Deutsche Bank, the embattled German lender, has found some support among leaders gathered at the World Economic Forum (WEF) in Davos.
In the past few years, the bank has made headlines for all the wrong reasons — from settlements with the U.S. Department of Justice, to management reshuffles, weak earnings, constant restructuring, merger speculation and steep stock price falls.
Nonetheless, business and political leaders at Davos have thrown in their support for the bank's recovery path.
"Deutsche Bank ... suffered some setbacks in the past, but it is basically sound and it can recover and so the question is what are the details of such strategy. And as we discussed with the CEO and the board and all the people concerned, I trust in Deutsche Bank and I will lend my political support to Deutsche Bank," Peter Altmaier, the German minister for economic affairs and energy, told CNBC earlier this week.
European banks are increasingly under pressure to get a strategy in place to deal with an uncertain and fast-changing environment. Interest rates are still at record lows and there's uncertainty around Brexit, along with fears of a global slowdown.
Praising Deutsche Bank CEO Christian Sewing's efforts in his turnaround plans, Barclays CEO Jes Staley said he's doing the right thing.
"I know Christian. I think he is doing the right things. I think he is a very talented executive," Staley said.
"I think they have recapitalized the bank, they are moving the bank towards profitability and as Christian has said, let's get Deutsche organized and, in the right place, and then let us think about what other options there might be," he added.
Sewing took the helm in April 2018 after replacing John Cryan, the bank's leader for nearly three years. Speaking to German weekly publication Die Zeit on the sidelines of WEF, Sewing said he wants to make Deutsche Bank a place that lives up to his standards.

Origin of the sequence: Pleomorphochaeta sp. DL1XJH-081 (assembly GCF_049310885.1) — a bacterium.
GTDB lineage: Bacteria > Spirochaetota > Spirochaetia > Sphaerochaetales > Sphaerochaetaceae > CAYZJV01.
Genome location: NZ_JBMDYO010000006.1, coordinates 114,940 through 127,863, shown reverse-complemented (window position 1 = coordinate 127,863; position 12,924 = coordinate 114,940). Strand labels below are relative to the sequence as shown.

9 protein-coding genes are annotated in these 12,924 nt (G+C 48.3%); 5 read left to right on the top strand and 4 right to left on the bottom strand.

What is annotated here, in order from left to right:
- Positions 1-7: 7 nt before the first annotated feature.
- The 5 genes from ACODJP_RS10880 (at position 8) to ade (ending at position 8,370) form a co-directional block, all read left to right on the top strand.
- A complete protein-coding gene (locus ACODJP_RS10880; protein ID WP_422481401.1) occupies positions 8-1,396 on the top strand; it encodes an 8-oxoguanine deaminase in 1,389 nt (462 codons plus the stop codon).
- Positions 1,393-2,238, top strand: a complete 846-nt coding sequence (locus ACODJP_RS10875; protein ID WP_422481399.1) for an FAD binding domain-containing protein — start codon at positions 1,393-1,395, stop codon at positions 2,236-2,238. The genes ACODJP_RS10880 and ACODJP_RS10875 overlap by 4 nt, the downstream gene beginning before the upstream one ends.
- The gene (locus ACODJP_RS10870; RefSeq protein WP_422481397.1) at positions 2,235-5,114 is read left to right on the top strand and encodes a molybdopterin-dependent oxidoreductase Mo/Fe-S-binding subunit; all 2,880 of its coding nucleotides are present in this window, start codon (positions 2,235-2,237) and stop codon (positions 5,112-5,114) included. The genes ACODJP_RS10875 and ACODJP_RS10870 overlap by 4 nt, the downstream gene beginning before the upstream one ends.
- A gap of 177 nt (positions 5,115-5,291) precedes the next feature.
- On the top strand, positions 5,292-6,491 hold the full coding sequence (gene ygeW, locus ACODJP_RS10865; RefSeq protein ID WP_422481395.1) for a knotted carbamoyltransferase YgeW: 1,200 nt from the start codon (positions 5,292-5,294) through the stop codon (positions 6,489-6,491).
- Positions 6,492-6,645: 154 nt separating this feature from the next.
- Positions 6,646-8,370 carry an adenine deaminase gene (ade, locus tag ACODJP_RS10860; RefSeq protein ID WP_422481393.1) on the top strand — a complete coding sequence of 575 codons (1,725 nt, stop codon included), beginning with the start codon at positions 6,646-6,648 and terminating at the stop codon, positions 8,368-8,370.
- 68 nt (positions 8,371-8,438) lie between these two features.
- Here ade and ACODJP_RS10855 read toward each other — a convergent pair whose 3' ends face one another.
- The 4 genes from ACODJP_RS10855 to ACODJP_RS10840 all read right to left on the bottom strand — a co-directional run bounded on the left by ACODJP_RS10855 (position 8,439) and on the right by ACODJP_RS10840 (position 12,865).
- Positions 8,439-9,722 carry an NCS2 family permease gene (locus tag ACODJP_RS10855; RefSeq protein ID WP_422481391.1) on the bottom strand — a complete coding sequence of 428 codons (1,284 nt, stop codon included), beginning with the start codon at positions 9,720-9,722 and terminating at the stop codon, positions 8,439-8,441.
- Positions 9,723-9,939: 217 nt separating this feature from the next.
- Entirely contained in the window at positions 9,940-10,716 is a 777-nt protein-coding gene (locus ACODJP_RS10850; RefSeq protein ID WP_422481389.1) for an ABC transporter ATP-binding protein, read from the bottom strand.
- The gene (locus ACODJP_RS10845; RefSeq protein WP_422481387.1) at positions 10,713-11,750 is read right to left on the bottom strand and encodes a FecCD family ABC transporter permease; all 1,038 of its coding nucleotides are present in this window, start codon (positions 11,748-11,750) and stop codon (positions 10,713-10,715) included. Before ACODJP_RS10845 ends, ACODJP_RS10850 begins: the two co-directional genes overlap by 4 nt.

"I want to get my job right, I want to have the right values and I want to have the passion in this bank like before; we need to bring pride back to Deutsche Bank."
However, ever since Sewing took over, he's been faced with challenges. Earlier this week, a report in Bloomberg, citing anonymous sources, said the U.S. Federal Reserve was investigating the German lender's role in a money laundering scandal at Danske Bank. Deutsche was quick to deny any probe, but said it had received a number of requests for information from regulators and authorities around the world. The bank has iterated that it's yet to see any evidence of wrongdoing on its part.
Meanwhile on Thursday, the bank said it had received an inquiry from two U.S. House of Representatives committees on the lender's ties to President Donald Trump.
Shares of Deutsche Bank are up nearly 14 percent since the start of this year. However, shares are down nearly 50 percent over a 12-month period.